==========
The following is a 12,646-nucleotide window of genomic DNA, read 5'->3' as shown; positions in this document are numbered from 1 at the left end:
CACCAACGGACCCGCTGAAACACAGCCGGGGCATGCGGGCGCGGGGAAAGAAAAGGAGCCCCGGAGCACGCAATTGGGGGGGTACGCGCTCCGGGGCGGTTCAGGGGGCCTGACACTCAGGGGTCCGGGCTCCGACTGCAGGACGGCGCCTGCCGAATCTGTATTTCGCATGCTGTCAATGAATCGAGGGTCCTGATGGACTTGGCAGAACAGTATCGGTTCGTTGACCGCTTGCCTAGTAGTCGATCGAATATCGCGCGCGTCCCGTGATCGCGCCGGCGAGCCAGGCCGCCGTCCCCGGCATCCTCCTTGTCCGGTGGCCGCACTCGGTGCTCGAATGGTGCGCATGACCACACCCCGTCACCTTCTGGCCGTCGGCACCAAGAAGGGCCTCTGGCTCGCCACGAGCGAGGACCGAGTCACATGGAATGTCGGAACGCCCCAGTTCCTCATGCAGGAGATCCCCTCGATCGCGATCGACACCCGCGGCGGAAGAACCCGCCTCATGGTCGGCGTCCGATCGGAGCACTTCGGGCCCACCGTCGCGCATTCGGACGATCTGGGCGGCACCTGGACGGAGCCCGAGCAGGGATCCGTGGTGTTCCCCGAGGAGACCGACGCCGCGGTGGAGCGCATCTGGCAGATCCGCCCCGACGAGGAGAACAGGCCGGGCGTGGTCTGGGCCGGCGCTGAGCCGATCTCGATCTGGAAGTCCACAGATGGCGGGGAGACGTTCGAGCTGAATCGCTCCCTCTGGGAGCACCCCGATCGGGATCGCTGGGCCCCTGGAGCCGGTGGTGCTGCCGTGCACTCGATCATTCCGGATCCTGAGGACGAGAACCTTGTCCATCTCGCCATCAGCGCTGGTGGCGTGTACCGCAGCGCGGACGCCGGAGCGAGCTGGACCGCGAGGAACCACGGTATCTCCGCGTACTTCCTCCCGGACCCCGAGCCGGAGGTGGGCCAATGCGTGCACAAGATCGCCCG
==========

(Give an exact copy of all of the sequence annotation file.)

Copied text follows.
The following is a 12,646-nucleotide window of genomic DNA, read 5'->3' as shown; positions in this document are numbered from 1 at the left end:
CACCAACGGACCCGCTGAAACACAGCCGGGGCATGCGGGCGCGGGGAAAGAAAAGGAGCCCCGGAGCACGCAATTGGGGGGGTACGCGCTCCGGGGCGGTTCAGGGGGCCTGACACTCAGGGGTCCGGGCTCCGACTGCAGGACGGCGCCTGCCGAATCTGTATTTCGCATGCTGTCAATGAATCGAGGGTCCTGATGGACTTGGCAGAACAGTATCGGTTCGTTGACCGCTTGCCTAGTAGTCGATCGAATATCGCGCGCGTCCCGTGATCGCGCCGGCGAGCCAGGCCGCCGTCCCCGGCATCCTCCTTGTCCGGTGGCCGCACTCGGTGCTCGAATGGTGCGCATGACCACACCCCGTCACCTTCTGGCCGTCGGCACCAAGAAGGGCCTCTGGCTCGCCACGAGCGAGGACCGAGTCACATGGAATGTCGGAACGCCCCAGTTCCTCATGCAGGAGATCCCCTCGATCGCGATCGACACCCGCGGCGGAAGAACCCGCCTCATGGTCGGCGTCCGATCGGAGCACTTCGGGCCCACCGTCGCGCATTCGGACGATCTGGGCGGCACCTGGACGGAGCCCGAGCAGGGATCCGTGGTGTTCCCCGAGGAGACCGACGCCGCGGTGGAGCGCATCTGGCAGATCCGCCCCGACGAGGAGAACAGGCCGGGCGTGGTCTGGGCCGGCGCTGAGCCGATCTCGATCTGGAAGTCCACAGATGGCGGGGAGACGTTCGAGCTGAATCGCTCCCTCTGGGAGCACCCCGATCGGGATCGCTGGGCCCCTGGAGCCGGTGGTGCTGCCGTGCACTCGATCATTCCGGATCCTGAGGACGAGAACCTTGTCCATCTCGCCATCAGCGCTGGTGGCGTGTACCGCAGCGCGGACGCCGGAGCGAGCTGGACCGCGAGGAACCACGGTATCTCCGCGTACTTCCTCCCGGACCCCGAGCCGGAGGTGGGCCAATGCGTGCACAAGATCGCCCG